Other money taps are also closed, as investors and financial companies respond to the scientific advice and campaigns of divestment activists and school strikers like Greta Thunberg.
“The coal economy was already under structural pressure before the pandemic,” said Michael Lewis, head of climate change investment research at French bank BNP Paribas. “And out of it, those pressures will still be there – but now compounded by the impact of the pandemic. “
BNP Paribas is one of a growing list of financial institutions that have chosen to cut ties with coal. The bank said last week that it would accelerate its planned exit from coal financing by 2030 to align its portfolio earlier with Paris’s climate targets.
In the same week, the Norwegian sovereign wealth fund – the largest in the world – abandoned a multitude of coal and energy companies, including Glencore, Anglo-American, Vale and AGL for climate reasons. This follows coal blacklisting announcements by BlackRock, Standard Chartered and JPMorgan Chase.
Fossil fuel has fallen out of favor in the eyes of many investors due to growing climate concerns, cheaper alternatives to renewable energy and a public response to air pollution.
“The public health benefits of cleaner air will be at the center of concern after weeks of foreclosure that has brought blue skies and clean air to mega cities in Asia,” said Lewis. “This pressure from the financial sector will only accelerate in the future, driving the cost of capital for coal projects even higher. “
Even before the pandemic, Australian coal companies said they had difficulty finding funding for mines and port facilities due to the international divestment campaign. It is not the only economic tightening. A nearly 30% drop in the price of thermal coal made more than half of production unprofitable, prompting several companies to prevent well closures and layoffs.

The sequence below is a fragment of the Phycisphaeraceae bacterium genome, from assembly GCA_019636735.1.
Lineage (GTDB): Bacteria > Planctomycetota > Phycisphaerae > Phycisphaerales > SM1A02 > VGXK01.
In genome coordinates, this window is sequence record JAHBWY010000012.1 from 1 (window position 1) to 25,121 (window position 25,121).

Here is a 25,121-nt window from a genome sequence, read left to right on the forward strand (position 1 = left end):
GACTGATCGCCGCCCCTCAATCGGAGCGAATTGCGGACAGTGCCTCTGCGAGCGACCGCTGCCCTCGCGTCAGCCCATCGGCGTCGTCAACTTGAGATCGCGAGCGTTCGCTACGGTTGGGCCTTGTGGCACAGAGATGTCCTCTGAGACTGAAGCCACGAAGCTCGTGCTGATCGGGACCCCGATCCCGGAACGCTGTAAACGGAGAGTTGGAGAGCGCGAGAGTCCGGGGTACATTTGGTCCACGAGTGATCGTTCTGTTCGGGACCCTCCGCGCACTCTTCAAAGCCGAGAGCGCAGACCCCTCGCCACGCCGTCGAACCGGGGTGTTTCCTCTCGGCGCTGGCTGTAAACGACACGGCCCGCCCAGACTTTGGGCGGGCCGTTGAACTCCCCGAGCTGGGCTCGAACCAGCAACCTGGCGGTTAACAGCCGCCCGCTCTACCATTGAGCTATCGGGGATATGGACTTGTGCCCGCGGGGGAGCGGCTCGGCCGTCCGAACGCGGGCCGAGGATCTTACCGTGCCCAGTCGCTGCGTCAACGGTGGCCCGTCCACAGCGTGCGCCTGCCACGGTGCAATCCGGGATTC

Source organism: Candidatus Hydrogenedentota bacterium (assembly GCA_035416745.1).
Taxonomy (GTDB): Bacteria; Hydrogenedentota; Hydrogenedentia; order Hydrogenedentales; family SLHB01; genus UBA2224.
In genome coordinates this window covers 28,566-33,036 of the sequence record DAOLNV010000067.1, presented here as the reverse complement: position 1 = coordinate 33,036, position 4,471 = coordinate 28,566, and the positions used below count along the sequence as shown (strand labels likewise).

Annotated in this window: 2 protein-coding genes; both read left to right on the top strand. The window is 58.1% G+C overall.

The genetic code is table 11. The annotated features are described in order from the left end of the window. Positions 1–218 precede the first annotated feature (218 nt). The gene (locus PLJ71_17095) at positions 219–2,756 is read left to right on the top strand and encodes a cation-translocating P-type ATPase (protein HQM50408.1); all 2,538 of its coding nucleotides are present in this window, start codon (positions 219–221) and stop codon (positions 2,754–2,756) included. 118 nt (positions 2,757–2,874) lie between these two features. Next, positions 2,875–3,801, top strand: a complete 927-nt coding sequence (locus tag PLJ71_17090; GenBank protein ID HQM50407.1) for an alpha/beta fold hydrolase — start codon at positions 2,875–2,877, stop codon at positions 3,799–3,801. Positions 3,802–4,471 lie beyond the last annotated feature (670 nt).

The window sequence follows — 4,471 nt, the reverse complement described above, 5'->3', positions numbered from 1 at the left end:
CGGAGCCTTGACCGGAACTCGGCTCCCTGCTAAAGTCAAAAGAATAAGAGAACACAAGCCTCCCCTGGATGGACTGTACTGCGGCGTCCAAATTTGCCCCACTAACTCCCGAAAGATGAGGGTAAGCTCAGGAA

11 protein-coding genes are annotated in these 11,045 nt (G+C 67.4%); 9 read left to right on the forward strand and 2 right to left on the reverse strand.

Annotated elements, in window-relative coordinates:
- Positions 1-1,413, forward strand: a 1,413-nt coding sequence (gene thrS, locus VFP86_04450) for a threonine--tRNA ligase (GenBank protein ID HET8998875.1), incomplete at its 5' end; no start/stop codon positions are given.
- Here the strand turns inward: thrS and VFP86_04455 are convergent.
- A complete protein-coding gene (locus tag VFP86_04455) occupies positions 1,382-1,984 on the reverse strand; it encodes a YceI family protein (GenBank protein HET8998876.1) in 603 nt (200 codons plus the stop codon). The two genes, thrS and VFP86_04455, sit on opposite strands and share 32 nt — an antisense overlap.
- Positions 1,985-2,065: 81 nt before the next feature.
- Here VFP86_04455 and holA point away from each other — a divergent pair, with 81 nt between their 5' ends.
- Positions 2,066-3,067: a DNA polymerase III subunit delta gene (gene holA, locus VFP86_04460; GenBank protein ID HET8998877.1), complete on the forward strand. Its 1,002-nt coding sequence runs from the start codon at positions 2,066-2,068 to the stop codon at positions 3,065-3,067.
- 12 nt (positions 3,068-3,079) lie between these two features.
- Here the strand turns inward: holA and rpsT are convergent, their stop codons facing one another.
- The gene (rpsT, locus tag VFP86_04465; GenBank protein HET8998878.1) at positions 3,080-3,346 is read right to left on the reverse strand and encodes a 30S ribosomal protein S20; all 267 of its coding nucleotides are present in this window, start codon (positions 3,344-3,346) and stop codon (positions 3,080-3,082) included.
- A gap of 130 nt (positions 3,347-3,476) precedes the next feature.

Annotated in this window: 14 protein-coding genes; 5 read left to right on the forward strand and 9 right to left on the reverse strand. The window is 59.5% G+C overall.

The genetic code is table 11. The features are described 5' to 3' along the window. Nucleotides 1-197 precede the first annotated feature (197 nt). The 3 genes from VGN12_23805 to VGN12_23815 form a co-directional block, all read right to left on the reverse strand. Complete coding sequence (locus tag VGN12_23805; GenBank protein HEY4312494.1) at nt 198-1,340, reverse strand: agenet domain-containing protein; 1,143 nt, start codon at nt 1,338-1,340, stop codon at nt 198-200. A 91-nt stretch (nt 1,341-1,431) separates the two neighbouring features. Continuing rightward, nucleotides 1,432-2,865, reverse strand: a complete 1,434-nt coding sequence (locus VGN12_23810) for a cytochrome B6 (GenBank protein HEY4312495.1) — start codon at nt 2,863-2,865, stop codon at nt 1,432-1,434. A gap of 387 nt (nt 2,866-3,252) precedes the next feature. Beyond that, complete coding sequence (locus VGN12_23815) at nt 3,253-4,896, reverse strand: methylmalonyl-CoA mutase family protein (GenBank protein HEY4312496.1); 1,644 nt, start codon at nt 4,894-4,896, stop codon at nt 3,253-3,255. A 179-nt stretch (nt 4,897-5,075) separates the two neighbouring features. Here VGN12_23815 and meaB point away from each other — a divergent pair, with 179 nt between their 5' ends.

The elephant in the room is China, which burns half of the world’s coal and is the largest financier of mines and power plants in Asia and Africa – largely to provide an export market for its domestic businesses manufacturing and engineering. Domestic consumption of coal fell a few years ago, raising hopes that President Xi Jinping has committed to abandoning the production of dirty, high-emission electricity. But after the lockdown, the political priority is to revive the economy. Provincial governments are currently working on a multitude of new thermal power plants. But they are operating at less than half their capacity because demand for coal has not returned to its previous level.
“Covid-19 made it clear that China and India have built more than necessary. Even before the crisis, they had overcapacity. Now, with lower demand, you can see that everything is a mess, “said Carlos Fernández Alvarez, senior coal analyst at the International Energy Agency.
Alvarez said coal has been hit hardest by the pandemic, but warned that the decline could be temporary unless governments invest in renewable energy to break the deadlock. “We have to look at this structurally. If there is again a strong demand for energy in the future, it will probably be coal which will take over because it is the marginal supplier, “he said.
While no one expects coal to be gone anytime soon, Ted Nace, director of Global Energy Monitor, says the balance has definitely changed. “Coal is definitely in recession and this pandemic will accelerate this. Demand is expected to return to some extent next year. But there is a very strong argument that it is not just going to bounce back. “